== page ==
Corticosteroid therapy of alcoholic hepatitis

Gastroenterology. 1978 Aug;75(2):193-9.


Fifty-five patients with alcoholic hepatitis were studied in a 28- to 32-day randomized double blind treatment trial comparing prednisolone (40 mg per day) with placebo therapy. Of 31 placebo-treated patients, 4 died during the study interval and 2 more died within 5 days of study completion. Only 1 of 24 prednisolone-treated patients died during the same interval (Fisher exact test; P = 0.10). Stepwise discriminant analysis of laboratory factors associated with death revealed independently significant associations with prolongation of prothrombin time and height of serum bilirubin at the initiation of the study. When treatment was included as a variable in this discriminant analysis, it was found that corticosteroid therapy significantly decreased mortality (P less than 0.05). The corrected wedged hepatic venous presure decreased to a similar extent in the two groups. These studies suggest that corticosteroid therapy does decrease early mortality in patients with severe alcoholic hepatitis, but has no short term effect on the development of portal hypertension.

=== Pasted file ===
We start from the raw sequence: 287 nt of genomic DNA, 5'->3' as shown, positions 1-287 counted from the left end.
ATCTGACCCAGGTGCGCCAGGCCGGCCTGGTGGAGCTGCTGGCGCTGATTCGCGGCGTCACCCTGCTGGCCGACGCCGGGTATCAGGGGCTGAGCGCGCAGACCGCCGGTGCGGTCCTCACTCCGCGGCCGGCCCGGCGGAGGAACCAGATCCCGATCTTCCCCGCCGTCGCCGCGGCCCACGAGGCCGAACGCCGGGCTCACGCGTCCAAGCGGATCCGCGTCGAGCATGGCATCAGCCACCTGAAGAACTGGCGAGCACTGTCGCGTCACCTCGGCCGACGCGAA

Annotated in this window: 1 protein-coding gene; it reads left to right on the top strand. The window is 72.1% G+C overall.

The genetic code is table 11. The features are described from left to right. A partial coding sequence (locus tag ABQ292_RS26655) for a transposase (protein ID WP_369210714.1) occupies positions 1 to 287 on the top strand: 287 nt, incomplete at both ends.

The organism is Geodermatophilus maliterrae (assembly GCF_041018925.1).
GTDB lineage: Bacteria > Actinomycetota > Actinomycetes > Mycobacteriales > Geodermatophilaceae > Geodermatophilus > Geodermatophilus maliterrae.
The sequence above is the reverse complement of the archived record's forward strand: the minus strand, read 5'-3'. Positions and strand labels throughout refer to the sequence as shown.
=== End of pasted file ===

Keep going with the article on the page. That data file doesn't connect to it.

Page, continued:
Publication types

  • Clinical Trial
  • Randomized Controlled Trial
  • Research Support, U.S. Gov't, Non-P.H.S.
  • Research Support, U.S. Gov't, P.H.S.

MeSH terms

  • Adult
  • Clinical Trials as Topic
  • Double-Blind Method
  • Female
  • Hepatitis, Alcoholic / drug therapy*
  • Humans
  • Male
  • Placebos
  • Prednisolone / therapeutic use*


  • Placebos
  • Prednisolone